Personal credit, bank credit, earmarked credit, consumer credit … what do all these names really mean? If you have never made a loan in Switzerland, or want to get your bearings better, we offer some explanations.

 

Why bank credit?

bank credit?

Where the term credit designates a loan, bank credit very logically designates a loan made from a bank. In the end, what is the difference between a loan and a bank loan? In reality, in Switzerland, there is no real difference. Indeed:

  • The credit sector in Switzerland is highly regulated, and only authorized banks can effectively offer loans.
  • Credit agencies, independent brokers and organizations offering credit always work with at least one bank and, ultimately, also offer bank credit.

 

Loan solutions without going through a bank.

Loan solutions without going through a bank.

In most cases, credit that does not go through a bank is illegal at best, and a scam at worst . Indeed, despite a highly regulated sector, there are many cases of scams in Switzerland. It is therefore advisable to remain cautious, especially if the person offering you a credit talks to you about a loan from individual to individual or about extremely low interest rates. The only notable exception to bank credit is leasing without a bank. Although it is not in fact a loan (the car is “rented” for the long term and does not belong to you), leasing without a bank is effectively a financing solution that does not go through a bank. This is the only exception.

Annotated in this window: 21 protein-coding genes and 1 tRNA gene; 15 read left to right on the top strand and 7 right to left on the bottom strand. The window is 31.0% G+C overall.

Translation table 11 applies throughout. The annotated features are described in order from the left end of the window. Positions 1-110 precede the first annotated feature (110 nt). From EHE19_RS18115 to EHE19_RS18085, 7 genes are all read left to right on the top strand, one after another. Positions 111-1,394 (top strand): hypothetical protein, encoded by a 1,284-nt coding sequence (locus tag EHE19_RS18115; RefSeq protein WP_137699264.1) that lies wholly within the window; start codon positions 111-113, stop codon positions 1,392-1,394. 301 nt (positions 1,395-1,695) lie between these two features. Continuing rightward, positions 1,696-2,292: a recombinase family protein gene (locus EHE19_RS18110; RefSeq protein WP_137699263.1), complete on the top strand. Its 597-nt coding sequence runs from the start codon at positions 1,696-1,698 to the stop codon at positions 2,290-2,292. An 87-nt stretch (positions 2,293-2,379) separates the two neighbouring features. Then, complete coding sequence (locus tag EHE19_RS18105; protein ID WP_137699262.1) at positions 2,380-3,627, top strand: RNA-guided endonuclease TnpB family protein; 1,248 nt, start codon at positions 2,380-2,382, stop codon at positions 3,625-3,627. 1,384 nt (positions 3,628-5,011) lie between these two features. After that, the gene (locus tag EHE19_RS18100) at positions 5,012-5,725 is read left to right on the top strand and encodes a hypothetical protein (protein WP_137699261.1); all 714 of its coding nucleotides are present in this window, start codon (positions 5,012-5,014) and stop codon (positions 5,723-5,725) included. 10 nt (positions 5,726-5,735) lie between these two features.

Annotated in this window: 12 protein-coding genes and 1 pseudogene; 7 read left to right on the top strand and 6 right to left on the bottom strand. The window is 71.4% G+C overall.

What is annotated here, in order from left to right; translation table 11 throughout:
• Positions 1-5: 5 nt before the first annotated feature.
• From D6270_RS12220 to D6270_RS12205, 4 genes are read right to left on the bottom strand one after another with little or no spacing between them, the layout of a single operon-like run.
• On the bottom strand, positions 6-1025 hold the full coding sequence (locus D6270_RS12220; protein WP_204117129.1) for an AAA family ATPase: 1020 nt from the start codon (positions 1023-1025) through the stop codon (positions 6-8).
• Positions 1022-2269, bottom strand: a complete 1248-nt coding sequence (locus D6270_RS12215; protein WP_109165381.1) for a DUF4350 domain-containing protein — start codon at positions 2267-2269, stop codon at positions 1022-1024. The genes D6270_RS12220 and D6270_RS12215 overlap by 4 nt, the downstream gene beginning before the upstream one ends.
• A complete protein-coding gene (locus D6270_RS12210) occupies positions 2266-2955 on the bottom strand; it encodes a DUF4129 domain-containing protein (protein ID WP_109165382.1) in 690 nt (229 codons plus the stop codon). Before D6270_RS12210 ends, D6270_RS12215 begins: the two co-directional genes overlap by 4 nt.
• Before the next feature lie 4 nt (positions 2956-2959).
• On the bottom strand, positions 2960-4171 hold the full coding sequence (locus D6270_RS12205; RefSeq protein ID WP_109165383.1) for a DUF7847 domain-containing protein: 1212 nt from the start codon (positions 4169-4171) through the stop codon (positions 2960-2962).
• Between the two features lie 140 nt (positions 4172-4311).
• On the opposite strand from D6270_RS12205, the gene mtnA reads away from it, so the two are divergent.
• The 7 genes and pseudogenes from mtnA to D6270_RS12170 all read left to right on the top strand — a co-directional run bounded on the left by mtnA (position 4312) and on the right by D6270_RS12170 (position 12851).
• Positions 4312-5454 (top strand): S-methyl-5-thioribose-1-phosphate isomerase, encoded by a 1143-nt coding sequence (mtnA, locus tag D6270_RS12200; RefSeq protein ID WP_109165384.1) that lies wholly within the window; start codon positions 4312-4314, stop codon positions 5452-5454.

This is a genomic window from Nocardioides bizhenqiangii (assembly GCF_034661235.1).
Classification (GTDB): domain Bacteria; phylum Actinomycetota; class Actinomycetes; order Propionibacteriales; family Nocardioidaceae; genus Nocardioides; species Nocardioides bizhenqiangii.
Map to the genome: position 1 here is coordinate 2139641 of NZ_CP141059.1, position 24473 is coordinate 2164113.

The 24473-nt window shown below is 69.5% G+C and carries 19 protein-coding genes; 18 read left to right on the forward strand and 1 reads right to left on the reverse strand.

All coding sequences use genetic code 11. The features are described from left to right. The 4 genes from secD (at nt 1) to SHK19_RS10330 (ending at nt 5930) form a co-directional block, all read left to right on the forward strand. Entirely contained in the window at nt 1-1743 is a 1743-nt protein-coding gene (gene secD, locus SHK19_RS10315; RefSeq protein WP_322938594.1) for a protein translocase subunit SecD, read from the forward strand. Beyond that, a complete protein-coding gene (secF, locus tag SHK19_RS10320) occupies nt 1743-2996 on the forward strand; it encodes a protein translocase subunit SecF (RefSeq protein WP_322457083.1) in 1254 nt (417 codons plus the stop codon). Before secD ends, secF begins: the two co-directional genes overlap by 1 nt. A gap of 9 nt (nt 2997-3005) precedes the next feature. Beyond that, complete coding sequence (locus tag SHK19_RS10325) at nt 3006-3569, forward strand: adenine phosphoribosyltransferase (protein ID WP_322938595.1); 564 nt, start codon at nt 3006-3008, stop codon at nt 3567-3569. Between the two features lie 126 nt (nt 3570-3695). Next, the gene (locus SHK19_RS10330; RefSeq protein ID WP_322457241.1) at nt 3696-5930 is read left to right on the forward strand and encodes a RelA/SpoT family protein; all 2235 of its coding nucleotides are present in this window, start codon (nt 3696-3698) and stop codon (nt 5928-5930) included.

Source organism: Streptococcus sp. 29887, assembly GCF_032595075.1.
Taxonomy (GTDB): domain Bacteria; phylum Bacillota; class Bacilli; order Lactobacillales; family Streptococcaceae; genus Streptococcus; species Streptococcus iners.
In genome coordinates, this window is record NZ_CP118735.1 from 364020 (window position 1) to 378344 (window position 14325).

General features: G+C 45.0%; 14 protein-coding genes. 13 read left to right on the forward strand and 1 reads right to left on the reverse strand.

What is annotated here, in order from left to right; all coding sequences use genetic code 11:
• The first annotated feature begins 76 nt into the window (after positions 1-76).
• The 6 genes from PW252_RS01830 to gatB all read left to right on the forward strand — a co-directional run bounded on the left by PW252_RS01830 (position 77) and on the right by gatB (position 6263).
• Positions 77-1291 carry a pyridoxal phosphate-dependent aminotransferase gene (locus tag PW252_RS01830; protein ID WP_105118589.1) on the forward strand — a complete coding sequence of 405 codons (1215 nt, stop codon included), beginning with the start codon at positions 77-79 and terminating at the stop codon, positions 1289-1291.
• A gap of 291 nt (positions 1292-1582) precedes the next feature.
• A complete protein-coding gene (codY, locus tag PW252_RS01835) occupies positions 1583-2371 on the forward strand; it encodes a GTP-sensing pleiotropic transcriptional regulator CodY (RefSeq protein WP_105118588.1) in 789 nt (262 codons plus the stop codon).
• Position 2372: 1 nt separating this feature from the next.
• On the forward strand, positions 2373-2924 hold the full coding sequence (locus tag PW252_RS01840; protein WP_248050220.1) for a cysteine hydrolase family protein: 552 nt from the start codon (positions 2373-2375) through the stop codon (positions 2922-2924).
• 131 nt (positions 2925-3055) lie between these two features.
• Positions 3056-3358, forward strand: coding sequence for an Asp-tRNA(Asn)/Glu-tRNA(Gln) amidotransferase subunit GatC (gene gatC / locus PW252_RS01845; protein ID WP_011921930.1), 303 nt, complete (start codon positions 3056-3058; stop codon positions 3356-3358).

Other appellations

credit loans

Even if all loans are for bank credits, there are, for marketing reasons above all, many different names for credits. The main examples are:

  • Consumer credit: in other words, a loan intended to buy consumer goods.
  • Assigned credit: a credit assigned to a particular type of purchase: car, etc.
  • Special credit: a loan granted to a natural person. We will also use the terms of private credit, personal credit for example.
  • SME credit: a loan granted to a legal person, namely a business or a company.
  • Revolving credit: this is a type of credit where the borrower can, at leisure, re-borrow money up to a limit defined by the bank. In Switzerland, this type of loan is not very widespread.
  • Real estate credit: a loan intended to finance real estate.
  • Credit consolidation, or repurchase of credit: a loan intended to redeem debts related to credits or credit cards. All the bonds are thus combined into a single new credit.

In the end, if the credit companies do not hesitate to multiply the names for marketing reasons, all these types of credits are bank credits.

 

Obtain a bank loan in Switzerland

Obtain a bank loan in Switzerland

The best way to avoid scams and make sure you benefit from an advantageous offer is to go through a credit specialist. Thus, our partner Copy Lender Bank will gladly offer you a free assessment of your situation in order to offer you a loan offer adapted to your needs as well as to your budget. contact for a free offer with no obligation.